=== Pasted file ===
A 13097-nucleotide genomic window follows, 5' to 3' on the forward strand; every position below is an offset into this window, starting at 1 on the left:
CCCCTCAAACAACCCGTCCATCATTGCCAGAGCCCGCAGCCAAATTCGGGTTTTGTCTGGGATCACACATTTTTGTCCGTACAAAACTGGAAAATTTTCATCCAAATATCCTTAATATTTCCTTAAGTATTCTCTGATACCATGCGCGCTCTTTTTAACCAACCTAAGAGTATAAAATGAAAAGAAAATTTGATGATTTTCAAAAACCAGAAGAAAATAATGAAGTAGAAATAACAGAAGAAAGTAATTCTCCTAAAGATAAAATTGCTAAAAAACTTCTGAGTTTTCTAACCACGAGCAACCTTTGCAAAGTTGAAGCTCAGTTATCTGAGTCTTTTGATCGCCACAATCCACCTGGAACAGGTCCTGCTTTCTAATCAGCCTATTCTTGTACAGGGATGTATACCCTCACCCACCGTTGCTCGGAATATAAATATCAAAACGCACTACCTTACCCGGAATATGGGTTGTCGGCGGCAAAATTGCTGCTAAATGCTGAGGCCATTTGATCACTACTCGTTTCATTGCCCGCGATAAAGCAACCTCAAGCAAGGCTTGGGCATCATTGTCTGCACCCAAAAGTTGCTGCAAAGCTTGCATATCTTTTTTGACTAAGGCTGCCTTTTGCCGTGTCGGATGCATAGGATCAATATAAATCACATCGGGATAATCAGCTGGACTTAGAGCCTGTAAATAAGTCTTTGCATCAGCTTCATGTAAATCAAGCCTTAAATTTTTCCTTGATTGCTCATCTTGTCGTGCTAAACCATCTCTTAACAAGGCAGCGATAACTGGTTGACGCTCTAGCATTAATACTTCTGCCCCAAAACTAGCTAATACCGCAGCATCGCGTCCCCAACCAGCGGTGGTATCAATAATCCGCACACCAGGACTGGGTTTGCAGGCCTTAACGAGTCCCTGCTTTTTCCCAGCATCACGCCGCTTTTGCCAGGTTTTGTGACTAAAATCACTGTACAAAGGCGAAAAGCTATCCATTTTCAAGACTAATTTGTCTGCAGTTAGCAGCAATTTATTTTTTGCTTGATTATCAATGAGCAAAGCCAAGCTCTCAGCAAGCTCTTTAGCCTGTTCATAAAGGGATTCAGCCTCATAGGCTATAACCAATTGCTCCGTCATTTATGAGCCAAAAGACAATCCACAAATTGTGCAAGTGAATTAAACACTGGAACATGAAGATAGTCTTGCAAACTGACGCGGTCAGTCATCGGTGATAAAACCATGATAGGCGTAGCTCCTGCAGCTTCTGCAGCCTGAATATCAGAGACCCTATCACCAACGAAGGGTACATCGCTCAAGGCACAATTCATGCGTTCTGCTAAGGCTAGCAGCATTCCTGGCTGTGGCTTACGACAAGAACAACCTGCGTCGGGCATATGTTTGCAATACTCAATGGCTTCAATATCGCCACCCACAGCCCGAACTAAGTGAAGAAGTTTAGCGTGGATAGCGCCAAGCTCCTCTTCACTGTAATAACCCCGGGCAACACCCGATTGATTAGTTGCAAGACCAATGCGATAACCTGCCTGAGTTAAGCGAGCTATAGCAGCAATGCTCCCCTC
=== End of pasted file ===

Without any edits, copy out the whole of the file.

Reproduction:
A 13097-nucleotide genomic window follows, 5' to 3' on the forward strand; every position below is an offset into this window, starting at 1 on the left:
CCCCTCAAACAACCCGTCCATCATTGCCAGAGCCCGCAGCCAAATTCGGGTTTTGTCTGGGATCACACATTTTTGTCCGTACAAAACTGGAAAATTTTCATCCAAATATCCTTAATATTTCCTTAAGTATTCTCTGATACCATGCGCGCTCTTTTTAACCAACCTAAGAGTATAAAATGAAAAGAAAATTTGATGATTTTCAAAAACCAGAAGAAAATAATGAAGTAGAAATAACAGAAGAAAGTAATTCTCCTAAAGATAAAATTGCTAAAAAACTTCTGAGTTTTCTAACCACGAGCAACCTTTGCAAAGTTGAAGCTCAGTTATCTGAGTCTTTTGATCGCCACAATCCACCTGGAACAGGTCCTGCTTTCTAATCAGCCTATTCTTGTACAGGGATGTATACCCTCACCCACCGTTGCTCGGAATATAAATATCAAAACGCACTACCTTACCCGGAATATGGGTTGTCGGCGGCAAAATTGCTGCTAAATGCTGAGGCCATTTGATCACTACTCGTTTCATTGCCCGCGATAAAGCAACCTCAAGCAAGGCTTGGGCATCATTGTCTGCACCCAAAAGTTGCTGCAAAGCTTGCATATCTTTTTTGACTAAGGCTGCCTTTTGCCGTGTCGGATGCATAGGATCAATATAAATCACATCGGGATAATCAGCTGGACTTAGAGCCTGTAAATAAGTCTTTGCATCAGCTTCATGTAAATCAAGCCTTAAATTTTTCCTTGATTGCTCATCTTGTCGTGCTAAACCATCTCTTAACAAGGCAGCGATAACTGGTTGACGCTCTAGCATTAATACTTCTGCCCCAAAACTAGCTAATACCGCAGCATCGCGTCCCCAACCAGCGGTGGTATCAATAATCCGCACACCAGGACTGGGTTTGCAGGCCTTAACGAGTCCCTGCTTTTTCCCAGCATCACGCCGCTTTTGCCAGGTTTTGTGACTAAAATCACTGTACAAAGGCGAAAAGCTATCCATTTTCAAGACTAATTTGTCTGCAGTTAGCAGCAATTTATTTTTTGCTTGATTATCAATGAGCAAAGCCAAGCTCTCAGCAAGCTCTTTAGCCTGTTCATAAAGGGATTCAGCCTCATAGGCTATAACCAATTGCTCCGTCATTTATGAGCCAAAAGACAATCCACAAATTGTGCAAGTGAATTAAACACTGGAACATGAAGATAGTCTTGCAAACTGACGCGGTCAGTCATCGGTGATAAAACCATGATAGGCGTAGCTCCTGCAGCTTCTGCAGCCTGAATATCAGAGACCCTATCACCAACGAAGGGTACATCGCTCAAGGCACAATTCATGCGTTCTGCTAAGGCTAGCAGCATTCCTGGCTGTGGCTTACGACAAGAACAACCTGCGTCGGGCATATGTTTGCAATACTCAATGGCTTCAATATCGCCACCCACAGCCCGAACTAAGTGAAGAAGTTTAGCGTGGATAGCGCCAAGCTCCTCTTCACTGTAATAACCCCGGGCAACACCCGATTGATTAGTTGCAAGACCAATGCGATAACCTGCCTGAGTTAAGCGAGCTATAGCAGCAATGCTCCCCTC